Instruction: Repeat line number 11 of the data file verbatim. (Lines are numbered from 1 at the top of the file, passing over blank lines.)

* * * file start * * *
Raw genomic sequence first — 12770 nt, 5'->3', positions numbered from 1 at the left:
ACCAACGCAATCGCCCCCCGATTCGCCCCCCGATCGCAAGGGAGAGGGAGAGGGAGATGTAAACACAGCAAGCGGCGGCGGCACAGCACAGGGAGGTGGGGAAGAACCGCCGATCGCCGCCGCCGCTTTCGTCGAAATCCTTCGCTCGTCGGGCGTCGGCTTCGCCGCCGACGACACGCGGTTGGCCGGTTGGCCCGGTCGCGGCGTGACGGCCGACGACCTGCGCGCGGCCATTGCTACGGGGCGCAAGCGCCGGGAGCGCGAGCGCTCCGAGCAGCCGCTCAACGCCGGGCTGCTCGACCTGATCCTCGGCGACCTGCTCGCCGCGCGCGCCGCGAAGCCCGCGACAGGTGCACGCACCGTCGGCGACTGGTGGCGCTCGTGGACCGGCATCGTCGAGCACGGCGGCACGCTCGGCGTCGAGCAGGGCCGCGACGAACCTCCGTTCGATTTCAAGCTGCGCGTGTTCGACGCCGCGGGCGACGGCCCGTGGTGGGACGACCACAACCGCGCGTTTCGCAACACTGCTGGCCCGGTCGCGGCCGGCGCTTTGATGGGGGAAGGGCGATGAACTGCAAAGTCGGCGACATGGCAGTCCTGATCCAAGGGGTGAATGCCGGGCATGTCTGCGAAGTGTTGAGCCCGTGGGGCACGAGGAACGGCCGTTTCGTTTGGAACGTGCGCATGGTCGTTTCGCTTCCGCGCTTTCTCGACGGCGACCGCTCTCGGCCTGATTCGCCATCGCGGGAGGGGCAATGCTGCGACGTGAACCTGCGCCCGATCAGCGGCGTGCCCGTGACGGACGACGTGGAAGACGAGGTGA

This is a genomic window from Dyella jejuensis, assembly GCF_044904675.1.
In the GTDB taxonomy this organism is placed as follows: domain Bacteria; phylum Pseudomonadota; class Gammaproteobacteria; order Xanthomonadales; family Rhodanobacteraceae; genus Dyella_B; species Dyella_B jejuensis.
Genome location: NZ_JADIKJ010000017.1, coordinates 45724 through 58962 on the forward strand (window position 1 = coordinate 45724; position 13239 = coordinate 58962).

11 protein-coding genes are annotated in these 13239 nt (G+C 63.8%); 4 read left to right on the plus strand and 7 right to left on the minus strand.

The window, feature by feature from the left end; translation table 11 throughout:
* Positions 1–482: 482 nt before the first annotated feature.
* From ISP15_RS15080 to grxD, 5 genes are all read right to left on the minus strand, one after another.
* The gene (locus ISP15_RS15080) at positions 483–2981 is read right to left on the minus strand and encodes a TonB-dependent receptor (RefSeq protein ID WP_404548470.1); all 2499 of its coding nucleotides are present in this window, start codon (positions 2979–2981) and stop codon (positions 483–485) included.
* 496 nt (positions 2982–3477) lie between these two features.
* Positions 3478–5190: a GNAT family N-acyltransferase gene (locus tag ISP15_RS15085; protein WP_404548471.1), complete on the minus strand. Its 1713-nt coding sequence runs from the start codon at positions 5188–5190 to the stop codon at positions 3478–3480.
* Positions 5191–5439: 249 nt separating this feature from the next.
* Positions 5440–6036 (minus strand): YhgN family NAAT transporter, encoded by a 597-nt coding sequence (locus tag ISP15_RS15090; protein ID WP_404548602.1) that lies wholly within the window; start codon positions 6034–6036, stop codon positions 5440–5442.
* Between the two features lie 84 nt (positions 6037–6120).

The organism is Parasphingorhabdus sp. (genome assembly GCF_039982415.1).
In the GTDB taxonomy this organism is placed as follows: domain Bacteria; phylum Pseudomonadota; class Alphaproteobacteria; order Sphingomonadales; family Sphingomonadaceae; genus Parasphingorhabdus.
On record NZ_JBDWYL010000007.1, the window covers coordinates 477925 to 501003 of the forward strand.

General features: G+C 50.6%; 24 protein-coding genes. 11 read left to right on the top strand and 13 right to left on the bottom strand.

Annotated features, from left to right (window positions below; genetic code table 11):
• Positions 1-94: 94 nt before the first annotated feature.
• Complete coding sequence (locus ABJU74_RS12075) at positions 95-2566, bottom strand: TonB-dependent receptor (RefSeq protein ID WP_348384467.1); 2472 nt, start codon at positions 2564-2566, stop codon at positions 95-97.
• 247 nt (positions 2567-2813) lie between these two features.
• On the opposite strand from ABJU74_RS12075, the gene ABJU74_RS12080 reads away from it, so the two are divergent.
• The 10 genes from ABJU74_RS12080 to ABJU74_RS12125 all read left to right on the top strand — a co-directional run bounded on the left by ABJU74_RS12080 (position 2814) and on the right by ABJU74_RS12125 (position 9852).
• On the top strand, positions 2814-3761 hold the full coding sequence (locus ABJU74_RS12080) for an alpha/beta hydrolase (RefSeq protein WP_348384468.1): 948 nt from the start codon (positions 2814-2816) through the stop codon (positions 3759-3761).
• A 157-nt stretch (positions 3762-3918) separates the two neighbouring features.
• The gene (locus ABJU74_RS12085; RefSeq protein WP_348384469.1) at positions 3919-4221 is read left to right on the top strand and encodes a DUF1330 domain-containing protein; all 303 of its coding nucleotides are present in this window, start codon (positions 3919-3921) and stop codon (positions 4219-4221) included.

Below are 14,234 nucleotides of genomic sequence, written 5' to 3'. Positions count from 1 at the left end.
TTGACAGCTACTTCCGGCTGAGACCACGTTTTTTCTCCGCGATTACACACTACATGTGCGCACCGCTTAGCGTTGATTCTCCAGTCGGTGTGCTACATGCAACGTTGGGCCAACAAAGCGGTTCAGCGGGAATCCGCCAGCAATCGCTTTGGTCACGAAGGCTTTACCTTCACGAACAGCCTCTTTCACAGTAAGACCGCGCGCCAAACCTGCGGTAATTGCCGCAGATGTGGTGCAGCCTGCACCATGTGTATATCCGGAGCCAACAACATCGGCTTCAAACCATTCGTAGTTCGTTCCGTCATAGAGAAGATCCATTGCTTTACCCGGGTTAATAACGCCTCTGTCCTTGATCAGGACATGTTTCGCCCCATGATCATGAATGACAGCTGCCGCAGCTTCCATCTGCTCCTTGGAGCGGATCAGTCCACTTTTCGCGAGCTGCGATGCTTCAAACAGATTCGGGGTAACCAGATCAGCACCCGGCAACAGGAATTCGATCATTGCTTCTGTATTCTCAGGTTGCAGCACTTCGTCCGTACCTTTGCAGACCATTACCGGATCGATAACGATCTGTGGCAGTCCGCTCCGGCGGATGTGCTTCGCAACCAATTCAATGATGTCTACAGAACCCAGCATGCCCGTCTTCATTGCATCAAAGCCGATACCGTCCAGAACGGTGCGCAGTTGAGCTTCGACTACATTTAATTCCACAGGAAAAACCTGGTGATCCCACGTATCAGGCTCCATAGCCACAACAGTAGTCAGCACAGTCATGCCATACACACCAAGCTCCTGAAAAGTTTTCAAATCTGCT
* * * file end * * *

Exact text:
* 496 nt (positions 2982–3477) lie between these two features.